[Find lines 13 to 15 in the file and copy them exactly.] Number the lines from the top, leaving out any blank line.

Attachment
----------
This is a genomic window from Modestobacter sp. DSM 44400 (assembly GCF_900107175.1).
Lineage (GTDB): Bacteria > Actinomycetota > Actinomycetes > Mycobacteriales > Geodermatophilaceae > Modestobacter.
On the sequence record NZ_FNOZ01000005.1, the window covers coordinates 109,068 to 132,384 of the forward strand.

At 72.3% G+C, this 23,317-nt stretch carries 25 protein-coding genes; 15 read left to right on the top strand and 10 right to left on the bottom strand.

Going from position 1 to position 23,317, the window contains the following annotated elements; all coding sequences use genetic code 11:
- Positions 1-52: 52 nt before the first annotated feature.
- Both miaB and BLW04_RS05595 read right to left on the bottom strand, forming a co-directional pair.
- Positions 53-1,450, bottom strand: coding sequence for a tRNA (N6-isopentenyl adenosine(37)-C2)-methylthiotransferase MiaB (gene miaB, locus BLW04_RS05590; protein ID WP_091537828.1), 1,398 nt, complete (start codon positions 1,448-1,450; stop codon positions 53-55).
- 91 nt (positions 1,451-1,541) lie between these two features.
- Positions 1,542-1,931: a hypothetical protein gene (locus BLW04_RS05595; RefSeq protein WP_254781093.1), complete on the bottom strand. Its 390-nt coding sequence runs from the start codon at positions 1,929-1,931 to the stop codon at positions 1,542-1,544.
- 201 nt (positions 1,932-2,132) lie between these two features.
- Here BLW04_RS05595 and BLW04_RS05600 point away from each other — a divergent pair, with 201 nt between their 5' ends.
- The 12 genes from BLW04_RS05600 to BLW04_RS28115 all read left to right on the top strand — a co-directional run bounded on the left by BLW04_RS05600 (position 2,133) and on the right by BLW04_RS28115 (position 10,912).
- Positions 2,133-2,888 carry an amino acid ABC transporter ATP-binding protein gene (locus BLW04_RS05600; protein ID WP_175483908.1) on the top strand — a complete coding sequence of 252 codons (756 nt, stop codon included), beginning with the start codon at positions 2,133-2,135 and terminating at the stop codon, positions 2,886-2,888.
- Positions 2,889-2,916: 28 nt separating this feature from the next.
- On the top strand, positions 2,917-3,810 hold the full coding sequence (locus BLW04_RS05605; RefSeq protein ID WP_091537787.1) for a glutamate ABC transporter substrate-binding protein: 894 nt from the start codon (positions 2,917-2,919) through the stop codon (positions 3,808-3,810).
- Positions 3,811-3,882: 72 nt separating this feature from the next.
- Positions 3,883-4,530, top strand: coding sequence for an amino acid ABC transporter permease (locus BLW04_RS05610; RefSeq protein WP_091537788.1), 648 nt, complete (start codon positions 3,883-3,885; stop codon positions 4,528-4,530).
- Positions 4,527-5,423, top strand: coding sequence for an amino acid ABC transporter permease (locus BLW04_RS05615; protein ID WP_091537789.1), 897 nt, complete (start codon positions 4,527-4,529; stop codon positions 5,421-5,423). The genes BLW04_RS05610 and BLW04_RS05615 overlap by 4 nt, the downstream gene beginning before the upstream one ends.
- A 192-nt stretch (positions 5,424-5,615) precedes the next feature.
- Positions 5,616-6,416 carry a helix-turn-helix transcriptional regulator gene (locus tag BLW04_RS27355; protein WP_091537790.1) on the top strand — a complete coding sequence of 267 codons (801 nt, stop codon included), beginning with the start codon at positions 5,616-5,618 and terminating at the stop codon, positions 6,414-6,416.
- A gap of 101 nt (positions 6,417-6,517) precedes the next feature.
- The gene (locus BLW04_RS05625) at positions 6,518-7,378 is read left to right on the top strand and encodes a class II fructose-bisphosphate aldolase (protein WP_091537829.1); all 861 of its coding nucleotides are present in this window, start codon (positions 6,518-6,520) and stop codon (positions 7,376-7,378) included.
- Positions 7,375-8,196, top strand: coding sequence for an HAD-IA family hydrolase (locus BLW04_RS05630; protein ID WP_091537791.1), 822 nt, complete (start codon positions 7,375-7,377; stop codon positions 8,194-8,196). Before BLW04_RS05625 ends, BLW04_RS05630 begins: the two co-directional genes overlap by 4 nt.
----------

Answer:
- The 12 genes from BLW04_RS05600 to BLW04_RS28115 all read left to right on the top strand — a co-directional run bounded on the left by BLW04_RS05600 (position 2,133) and on the right by BLW04_RS28115 (position 10,912).
- Positions 2,133-2,888 carry an amino acid ABC transporter ATP-binding protein gene (locus BLW04_RS05600; protein ID WP_175483908.1) on the top strand — a complete coding sequence of 252 codons (756 nt, stop codon included), beginning with the start codon at positions 2,133-2,135 and terminating at the stop codon, positions 2,886-2,888.
- Positions 2,889-2,916: 28 nt separating this feature from the next.